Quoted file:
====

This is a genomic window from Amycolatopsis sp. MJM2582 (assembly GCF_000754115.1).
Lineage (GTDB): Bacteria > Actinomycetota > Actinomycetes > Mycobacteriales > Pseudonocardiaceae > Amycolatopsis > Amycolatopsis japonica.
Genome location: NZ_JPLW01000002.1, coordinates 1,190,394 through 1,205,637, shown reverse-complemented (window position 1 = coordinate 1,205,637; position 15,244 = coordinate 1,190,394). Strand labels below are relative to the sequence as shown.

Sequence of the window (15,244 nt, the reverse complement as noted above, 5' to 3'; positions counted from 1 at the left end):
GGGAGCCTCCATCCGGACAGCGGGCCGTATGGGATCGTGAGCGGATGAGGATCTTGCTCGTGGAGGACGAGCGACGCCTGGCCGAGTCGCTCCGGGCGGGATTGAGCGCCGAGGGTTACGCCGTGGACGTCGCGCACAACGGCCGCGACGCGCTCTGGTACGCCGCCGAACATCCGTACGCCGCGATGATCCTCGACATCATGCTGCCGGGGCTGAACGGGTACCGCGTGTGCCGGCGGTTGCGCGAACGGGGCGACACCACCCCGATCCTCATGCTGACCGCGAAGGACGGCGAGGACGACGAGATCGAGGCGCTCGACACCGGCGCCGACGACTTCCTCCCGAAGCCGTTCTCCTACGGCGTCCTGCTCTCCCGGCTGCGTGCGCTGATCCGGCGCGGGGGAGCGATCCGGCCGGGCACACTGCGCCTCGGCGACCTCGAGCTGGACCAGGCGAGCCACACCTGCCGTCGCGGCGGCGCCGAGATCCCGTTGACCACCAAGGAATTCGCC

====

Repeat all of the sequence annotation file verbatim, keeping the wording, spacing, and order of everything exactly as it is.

This is a genomic window from Amycolatopsis sp. MJM2582 (assembly GCF_000754115.1).
Lineage (GTDB): Bacteria > Actinomycetota > Actinomycetes > Mycobacteriales > Pseudonocardiaceae > Amycolatopsis > Amycolatopsis japonica.
Genome location: NZ_JPLW01000002.1, coordinates 1,190,394 through 1,205,637, shown reverse-complemented (window position 1 = coordinate 1,205,637; position 15,244 = coordinate 1,190,394). Strand labels below are relative to the sequence as shown.

Sequence of the window (15,244 nt, the reverse complement as noted above, 5' to 3'; positions counted from 1 at the left end):
GGGAGCCTCCATCCGGACAGCGGGCCGTATGGGATCGTGAGCGGATGAGGATCTTGCTCGTGGAGGACGAGCGACGCCTGGCCGAGTCGCTCCGGGCGGGATTGAGCGCCGAGGGTTACGCCGTGGACGTCGCGCACAACGGCCGCGACGCGCTCTGGTACGCCGCCGAACATCCGTACGCCGCGATGATCCTCGACATCATGCTGCCGGGGCTGAACGGGTACCGCGTGTGCCGGCGGTTGCGCGAACGGGGCGACACCACCCCGATCCTCATGCTGACCGCGAAGGACGGCGAGGACGACGAGATCGAGGCGCTCGACACCGGCGCCGACGACTTCCTCCCGAAGCCGTTCTCCTACGGCGTCCTGCTCTCCCGGCTGCGTGCGCTGATCCGGCGCGGGGGAGCGATCCGGCCGGGCACACTGCGCCTCGGCGACCTCGAGCTGGACCAGGCGAGCCACACCTGCCGTCGCGGCGGCGCCGAGATCCCGTTGACCACCAAGGAATTCGCC